As it turned out, this was the beginning of the end for the long-time leader. Bulgaria was the target of near-unanimous condemnation from the international community; even the Soviets protested. Gorbachev already did not think much of Zhivkov; he had lumped Zhivkov in with a group of inflexible hardliners that included East Germany's Erich Honecker, Czechoslovakia's Gustáv Husák and Romania's Nicolae Ceaușescu. However, after the Turkish episode, he was determined to see Zhivkov gone. The Turkish affair alarmed several high-ranking Bulgarian officials as well, including Prime Minister Georgi Atanasov, Foreign Minister Petar Mladenov and Finance Minister Andrey Lukanov. They began plotting to remove him, but had to move discreetly given the ubiquity of the CSS.
In October 1989, Mladenov organised a CSCE environmental summit in Sofia. He invited an independent group of Bulgarian environmental activists, Ecoglasnost, to participate. Ten days into the conference, several Ecoglasnost activists and supporters were brutally beaten up by CSS and militia officers—on orders from Zhivkov. They then corralled 36 other opposition activists, drove them to the countryside and forced them to walk back to Sofia. Amid near-unanimous international condemnation, Mladenov, Lukanov and Atanasov decided that Zhivkov had to go. In a critical step, they convinced Defence Minister Dobri Dzhurov to support them.
The plotters struck on 9 November, a day before a Politburo meeting. Dzhurov met Zhivkov in private and told him that he needed to resign, and there was enough support on the Politburo to vote him out. Zhivkov was taken by surprise and tried to marshal support, to no avail. Just before the Politburo met on 10 November, Dzhurov gave Zhivkov an ultimatum–unless Zhivkov resigned, the Politburo would not only vote him out, but have him executed. Seeing the writing on the wall after the motion calling for his removal passed, Zhivkov resigned, officially for reasons of age and health. Mladenov was elected his successor. On 17 November the National Assembly removed him from the post of Chairman of the State Council, replacing him with Mladenov.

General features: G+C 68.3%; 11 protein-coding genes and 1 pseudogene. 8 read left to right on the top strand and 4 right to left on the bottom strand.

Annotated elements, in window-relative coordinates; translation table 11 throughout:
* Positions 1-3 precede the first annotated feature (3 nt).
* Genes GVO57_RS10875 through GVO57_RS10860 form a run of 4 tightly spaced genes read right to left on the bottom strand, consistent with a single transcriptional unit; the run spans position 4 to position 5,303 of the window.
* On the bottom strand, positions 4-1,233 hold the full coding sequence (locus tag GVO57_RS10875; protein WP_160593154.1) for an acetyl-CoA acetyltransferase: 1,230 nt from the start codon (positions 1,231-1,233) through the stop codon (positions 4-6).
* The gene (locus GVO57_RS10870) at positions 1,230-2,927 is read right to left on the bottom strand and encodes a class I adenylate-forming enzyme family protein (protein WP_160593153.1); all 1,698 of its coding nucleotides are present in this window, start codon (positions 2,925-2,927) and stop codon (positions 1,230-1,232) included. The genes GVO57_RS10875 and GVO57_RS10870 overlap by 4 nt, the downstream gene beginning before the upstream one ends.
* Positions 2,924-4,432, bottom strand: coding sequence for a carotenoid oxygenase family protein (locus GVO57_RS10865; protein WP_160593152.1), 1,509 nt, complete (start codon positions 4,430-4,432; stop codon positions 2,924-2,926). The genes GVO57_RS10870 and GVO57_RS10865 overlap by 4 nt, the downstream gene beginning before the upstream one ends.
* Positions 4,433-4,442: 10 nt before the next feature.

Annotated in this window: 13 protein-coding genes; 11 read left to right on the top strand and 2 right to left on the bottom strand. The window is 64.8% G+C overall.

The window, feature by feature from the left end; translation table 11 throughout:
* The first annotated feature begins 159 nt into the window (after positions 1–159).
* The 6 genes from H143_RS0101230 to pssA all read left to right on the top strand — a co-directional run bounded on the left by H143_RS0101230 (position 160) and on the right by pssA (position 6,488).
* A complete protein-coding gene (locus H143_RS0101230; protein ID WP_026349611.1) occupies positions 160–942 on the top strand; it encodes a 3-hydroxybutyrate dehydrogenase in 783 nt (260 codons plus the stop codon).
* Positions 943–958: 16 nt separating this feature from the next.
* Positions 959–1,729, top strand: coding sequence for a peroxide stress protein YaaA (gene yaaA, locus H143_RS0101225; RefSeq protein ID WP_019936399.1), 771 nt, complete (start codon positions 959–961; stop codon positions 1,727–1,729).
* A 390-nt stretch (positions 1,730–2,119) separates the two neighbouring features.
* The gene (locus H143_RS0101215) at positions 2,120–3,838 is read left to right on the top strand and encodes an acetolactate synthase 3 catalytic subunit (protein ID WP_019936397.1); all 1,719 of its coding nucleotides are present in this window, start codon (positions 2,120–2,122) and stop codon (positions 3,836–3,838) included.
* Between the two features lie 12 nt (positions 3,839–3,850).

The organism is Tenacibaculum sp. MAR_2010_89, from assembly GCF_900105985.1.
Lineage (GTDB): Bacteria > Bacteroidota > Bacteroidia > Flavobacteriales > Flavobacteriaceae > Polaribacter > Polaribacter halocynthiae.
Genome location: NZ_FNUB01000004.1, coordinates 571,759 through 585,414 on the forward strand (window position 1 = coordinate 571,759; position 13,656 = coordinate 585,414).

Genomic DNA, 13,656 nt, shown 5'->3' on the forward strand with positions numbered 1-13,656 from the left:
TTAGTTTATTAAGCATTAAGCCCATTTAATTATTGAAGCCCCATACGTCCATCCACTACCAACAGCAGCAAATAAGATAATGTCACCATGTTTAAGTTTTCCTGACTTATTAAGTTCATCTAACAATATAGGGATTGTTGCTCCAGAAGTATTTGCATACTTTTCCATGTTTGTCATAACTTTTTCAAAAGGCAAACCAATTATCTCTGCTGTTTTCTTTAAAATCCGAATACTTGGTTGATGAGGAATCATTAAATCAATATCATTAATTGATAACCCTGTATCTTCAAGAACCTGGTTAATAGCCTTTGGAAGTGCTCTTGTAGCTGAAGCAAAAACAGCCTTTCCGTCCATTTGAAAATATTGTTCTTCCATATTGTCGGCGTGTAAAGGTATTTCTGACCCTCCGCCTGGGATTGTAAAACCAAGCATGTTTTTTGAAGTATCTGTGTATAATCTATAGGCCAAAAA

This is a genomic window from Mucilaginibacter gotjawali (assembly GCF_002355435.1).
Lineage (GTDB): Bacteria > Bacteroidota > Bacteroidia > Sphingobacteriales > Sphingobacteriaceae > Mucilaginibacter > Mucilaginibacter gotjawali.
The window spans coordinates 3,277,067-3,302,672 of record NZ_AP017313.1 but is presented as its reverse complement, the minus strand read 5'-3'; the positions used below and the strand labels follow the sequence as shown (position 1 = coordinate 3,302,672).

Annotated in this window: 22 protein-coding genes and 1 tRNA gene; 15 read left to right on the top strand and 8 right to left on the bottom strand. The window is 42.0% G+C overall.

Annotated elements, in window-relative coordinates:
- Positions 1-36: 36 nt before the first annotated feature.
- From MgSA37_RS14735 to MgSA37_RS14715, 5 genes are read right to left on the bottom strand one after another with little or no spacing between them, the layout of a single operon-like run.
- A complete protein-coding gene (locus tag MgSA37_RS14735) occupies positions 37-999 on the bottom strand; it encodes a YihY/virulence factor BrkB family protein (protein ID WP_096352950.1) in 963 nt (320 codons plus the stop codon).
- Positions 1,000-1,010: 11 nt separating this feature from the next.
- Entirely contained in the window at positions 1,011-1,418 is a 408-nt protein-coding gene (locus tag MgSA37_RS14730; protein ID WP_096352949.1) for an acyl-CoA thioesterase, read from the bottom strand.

On 11 December, only a month after Zhivkov's ouster, Mladenov called for the Communist Party to give up its guaranteed right to rule. The Central Committee fell into line two days later, calling for free elections in the spring and asking the National Assembly to delete the portions of the Constitution that enshrined the party's "leading role". On 15 January, the National Assembly struck out the portions of the constitution giving the Communist Party a monopoly of power. Thus, within only two months of Zhivkov losing power, the Communist system he had dominated for 33 years was no more.
While he was initially shown reverence in public upon removal, that had changed by 17 November, when he was sharply criticised in parliament. On 13 December, Zhivkov was expelled from the party for what Lukanov described as "gross violations of laws and gross mistakes in politics". Mladenov contended that Zhivkov's stewardship had left the country in "a near heart-attack condition". The party also began an investigation into what it considered Zhivkov's "high living".
Trial and acquittalEdit
|1 - 'Revival Process'||Case dismissed||Innocent of crimes against minorities; revival process not proven to be a crime; case reviewed multiple times|
|2 - Overstepping authority in funding "leftist workers' organizations" ("Moscow Fund")||Case dismissed||No crime could be proven|
|3 - Giving high-risk loans and development aid to developing countries||Case dismissed||No crime could be proven|
|4 - Misappropriation of public funds, cars and apartments given to members of security services||Innocent[a]||Innocent on all counts|
|5 - Human rights violations||Innocent||Innocent on all counts|
Following his fall from power, the new regime brought Zhivkov to five separate trials - labelled trials No.1 through No. 5 of the Republic of Bulgaria, each with their own indictment. Indictment No. 1 regarded the 'Revival Process', Indictment 2 accused him of overstepping his authority in "funding the international communist movement", Indictment 3 accused him and 21 others of giving out high-risk loans to developing countries, Indictment 4 accused him of giving away apartments and cars worth a total of around $24 million (in 1990 dollars) to members of the security forces and indictment 5 accused him of involvement in labour camps. The first four were brought before the court immediately, while as indictment 5 was brought before the court later.